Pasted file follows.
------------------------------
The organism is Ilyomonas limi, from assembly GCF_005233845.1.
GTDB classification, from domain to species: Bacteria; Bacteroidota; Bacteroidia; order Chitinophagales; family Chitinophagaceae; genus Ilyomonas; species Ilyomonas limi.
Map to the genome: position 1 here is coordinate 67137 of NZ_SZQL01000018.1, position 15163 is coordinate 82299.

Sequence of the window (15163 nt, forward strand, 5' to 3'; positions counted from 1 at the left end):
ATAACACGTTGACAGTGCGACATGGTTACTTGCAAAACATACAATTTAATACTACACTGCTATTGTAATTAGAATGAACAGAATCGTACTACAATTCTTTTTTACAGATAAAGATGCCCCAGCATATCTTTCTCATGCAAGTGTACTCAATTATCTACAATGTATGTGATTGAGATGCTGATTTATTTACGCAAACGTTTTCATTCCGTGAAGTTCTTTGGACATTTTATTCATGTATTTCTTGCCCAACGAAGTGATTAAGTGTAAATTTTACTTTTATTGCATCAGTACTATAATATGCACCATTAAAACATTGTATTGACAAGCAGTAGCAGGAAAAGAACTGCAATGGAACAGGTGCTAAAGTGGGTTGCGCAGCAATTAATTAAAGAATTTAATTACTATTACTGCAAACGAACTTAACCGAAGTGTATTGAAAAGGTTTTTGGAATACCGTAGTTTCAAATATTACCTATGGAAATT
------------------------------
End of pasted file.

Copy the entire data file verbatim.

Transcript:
The organism is Ilyomonas limi, from assembly GCF_005233845.1.
GTDB classification, from domain to species: Bacteria; Bacteroidota; Bacteroidia; order Chitinophagales; family Chitinophagaceae; genus Ilyomonas; species Ilyomonas limi.
Map to the genome: position 1 here is coordinate 67137 of NZ_SZQL01000018.1, position 15163 is coordinate 82299.

Sequence of the window (15163 nt, forward strand, 5' to 3'; positions counted from 1 at the left end):
ATAACACGTTGACAGTGCGACATGGTTACTTGCAAAACATACAATTTAATACTACACTGCTATTGTAATTAGAATGAACAGAATCGTACTACAATTCTTTTTTACAGATAAAGATGCCCCAGCATATCTTTCTCATGCAAGTGTACTCAATTATCTACAATGTATGTGATTGAGATGCTGATTTATTTACGCAAACGTTTTCATTCCGTGAAGTTCTTTGGACATTTTATTCATGTATTTCTTGCCCAACGAAGTGATTAAGTGTAAATTTTACTTTTATTGCATCAGTACTATAATATGCACCATTAAAACATTGTATTGACAAGCAGTAGCAGGAAAAGAACTGCAATGGAACAGGTGCTAAAGTGGGTTGCGCAGCAATTAATTAAAGAATTTAATTACTATTACTGCAAACGAACTTAACCGAAGTGTATTGAAAAGGTTTTTGGAATACCGTAGTTTCAAATATTACCTATGGAAATT